Sean will serve as one of the Communications Officers for this year’s Caucus.

Why did you join the LGBTQ Caucus?

I became involved with the Caucus because I saw that the caucus was quickly becoming more than just a yearly meeting—it was clear that it was becoming an organization for the furthering of queer ideas and people, writing, art, and careers.  I’m passionate about any organization that’s run for and by queers, and so I find myself jumping on board to help out with some of the web content.

What do you like most about AWP?

I think what I like most about AWP is the opportunity to meet the people I’ve been involved with in various ways prior to the conference—sometimes I develop rad relationships with other folks via social media, and AWP is a great excuse to finally shake hands or exchange hugs.  I also love the book fair—it’s so exciting to see all the different work that’s being written, and also the different methods that work is being distributed.  I’m a huge fan of objet d’art, and hands on writing pieces—the Spork table leaps to mind, but there are other presses that do similar things.

Thinking back on previous AWP conferences, are there any panels or events that stick out most in your mind? What happened and what was memorable?

The best AWP event overall that I’ve seen, and indeed, one of the best readings I’ve seen, was the Yes-Yes Books and Button Poetry collaboration at AWP2016. The lineup was very young, a lot of people who are flourishing in academia now, who were flourishing in Spoken Word and Slam just a little while ago, mixed together with some really edgy contemporaries who had always occupied the print media side of things—there are plenty of poets and readings to see at AWP, and I by no means think that spoken word poets are the best showmen—but there was something about that location, those artists, the energy of the room.  Definitely the kind of event that I go to conferences like AWP specifically to experience.  I think it’s really important to do your research on off-site events; you’ll often find the most happening goings-on just a little to the left or right of the main circuit.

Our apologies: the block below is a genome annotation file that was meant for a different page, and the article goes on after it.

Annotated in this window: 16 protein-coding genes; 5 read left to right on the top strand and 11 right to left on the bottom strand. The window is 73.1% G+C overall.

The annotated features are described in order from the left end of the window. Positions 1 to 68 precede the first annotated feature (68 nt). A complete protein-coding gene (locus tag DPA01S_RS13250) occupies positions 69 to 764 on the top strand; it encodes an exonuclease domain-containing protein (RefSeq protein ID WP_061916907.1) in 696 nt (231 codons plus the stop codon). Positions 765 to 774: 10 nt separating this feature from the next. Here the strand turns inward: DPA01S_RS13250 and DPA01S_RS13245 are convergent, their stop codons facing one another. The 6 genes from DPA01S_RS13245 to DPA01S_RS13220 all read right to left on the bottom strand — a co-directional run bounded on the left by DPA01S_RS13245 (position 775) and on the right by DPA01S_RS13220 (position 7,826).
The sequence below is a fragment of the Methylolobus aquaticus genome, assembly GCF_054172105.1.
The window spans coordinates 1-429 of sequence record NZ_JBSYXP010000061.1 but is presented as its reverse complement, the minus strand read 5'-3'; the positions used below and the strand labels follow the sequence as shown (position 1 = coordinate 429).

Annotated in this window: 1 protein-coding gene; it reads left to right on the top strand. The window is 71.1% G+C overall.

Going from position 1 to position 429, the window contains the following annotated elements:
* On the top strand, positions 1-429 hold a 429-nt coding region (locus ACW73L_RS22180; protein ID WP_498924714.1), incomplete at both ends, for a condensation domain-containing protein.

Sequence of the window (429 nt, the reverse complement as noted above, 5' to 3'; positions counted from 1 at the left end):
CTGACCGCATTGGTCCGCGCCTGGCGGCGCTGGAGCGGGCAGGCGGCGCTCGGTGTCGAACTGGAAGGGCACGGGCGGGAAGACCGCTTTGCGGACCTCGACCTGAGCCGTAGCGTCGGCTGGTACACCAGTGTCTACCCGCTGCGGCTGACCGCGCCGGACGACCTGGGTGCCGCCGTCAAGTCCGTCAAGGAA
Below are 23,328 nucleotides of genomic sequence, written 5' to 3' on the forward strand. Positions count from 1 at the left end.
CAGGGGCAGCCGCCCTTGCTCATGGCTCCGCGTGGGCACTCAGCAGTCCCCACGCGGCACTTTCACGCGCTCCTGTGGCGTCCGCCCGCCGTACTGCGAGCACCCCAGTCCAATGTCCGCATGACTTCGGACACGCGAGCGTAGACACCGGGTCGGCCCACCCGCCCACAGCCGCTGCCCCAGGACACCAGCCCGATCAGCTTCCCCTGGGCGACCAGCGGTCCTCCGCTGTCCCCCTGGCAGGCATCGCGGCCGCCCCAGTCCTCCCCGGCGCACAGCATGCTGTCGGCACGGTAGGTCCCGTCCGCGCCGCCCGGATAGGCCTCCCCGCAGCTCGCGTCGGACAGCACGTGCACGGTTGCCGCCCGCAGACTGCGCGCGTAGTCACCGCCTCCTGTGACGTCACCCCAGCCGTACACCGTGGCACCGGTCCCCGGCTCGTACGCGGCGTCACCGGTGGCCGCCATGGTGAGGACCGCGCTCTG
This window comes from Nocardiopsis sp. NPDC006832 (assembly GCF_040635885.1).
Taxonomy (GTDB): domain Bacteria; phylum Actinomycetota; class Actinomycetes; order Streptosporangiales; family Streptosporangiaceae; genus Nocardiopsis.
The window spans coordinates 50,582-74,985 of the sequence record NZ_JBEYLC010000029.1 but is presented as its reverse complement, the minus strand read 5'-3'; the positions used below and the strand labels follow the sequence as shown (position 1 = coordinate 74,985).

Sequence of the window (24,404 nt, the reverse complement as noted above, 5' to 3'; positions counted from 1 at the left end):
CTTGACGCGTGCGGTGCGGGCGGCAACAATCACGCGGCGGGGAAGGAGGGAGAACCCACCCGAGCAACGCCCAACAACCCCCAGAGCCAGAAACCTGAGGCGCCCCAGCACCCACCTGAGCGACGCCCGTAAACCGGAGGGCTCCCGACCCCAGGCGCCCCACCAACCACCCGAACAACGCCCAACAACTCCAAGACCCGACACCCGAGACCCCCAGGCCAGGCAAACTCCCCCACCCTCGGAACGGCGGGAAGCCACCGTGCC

Who are your favorite contemporary writers?

In regards to my favorite contemporary writers, I have to say, I’m going to plead the fifth—most of my favorite writers in today’s field (in regards to poetry, anyhow) are my friends, classmates, or mentors, and maybe I’m alone in this thinking, but rattling off a list of my talented buddies seems just unbearable.  If I’m being honest, also, I’d have to say that lately I’ve been really invested in reading writers from other eras—a lot of dead British dudes and overlooked American women who are either part of (or should be part of) that oft-maligned and obliquely dismissed institution of indoctrination known as, ‘the canon.’  I just read a book of Emerson essays that made me want to turn cartwheels, and in revisiting Coleridge and Sexton, I’m finding my writing pushed in new and exciting directions. All this aside, if a person who doesn’t know a whole lot about poetry asks me who to read, I usually jump to mention Olds and Siken, sometimes Forche. I find the line those authors walk between the personal and political, cinematic and understated, is really inviting to a reader who might not be experienced with poetry as a modern art form.

Are there any AWP panelists that you think are “must sees” for any AWP goer?

Regarding AWP and panelists—I think the best AWP panel I’ve seen so far was a panel on writing through grief that was put together in Los Angeles.  I’m usually all over Twitter at big conferences, and it was kind of a joke with my MFA cohort, because the things Richard Hoffman said at that panel were so incredible, I think his quotes were my entire feed for like 2 days.  I had just started work on a grief-related manuscript and it was really exciting and important to get such a wealth of new insights and memorable words of encouragement.  So yeah, I’m loathe to fanboy, but I think I’ll probably go see anything Hoffman was involved in, from now on.

This post is part of a series of posts aimed at introducing you to your LGBTQ Caucus board members.  Got your own AWP advice or your own must see panelists?  Leave a comment below!

Meet Samantha Tetangco, Your LGBTQ Caucus Communications Officer/Blog Master

SAMANTHA (“Sam”) TETANGCO‘s short stories, creative nonfiction, and poetry have appeared in a number of literary magazines and selected anthologies including The Sun, Gargoyle, PhoebeGertrude, Oklahoma ReviewStone Path Review, Vela and several others.  She has an MFA from the University of New Mexico where she served as editor-in-chief for Blue Mesa Review.  You can usually find her biking around town, writing in coffee shops, or binge-watching Grey’s Anatomy reruns.  She currently resides with her wife and two dogs.

Sam has recently joined the AWP LGBTQ Caucus as one of two communications officers. She writes to us from California’s Central Valley, where she teaches writing at the University of California, Merced.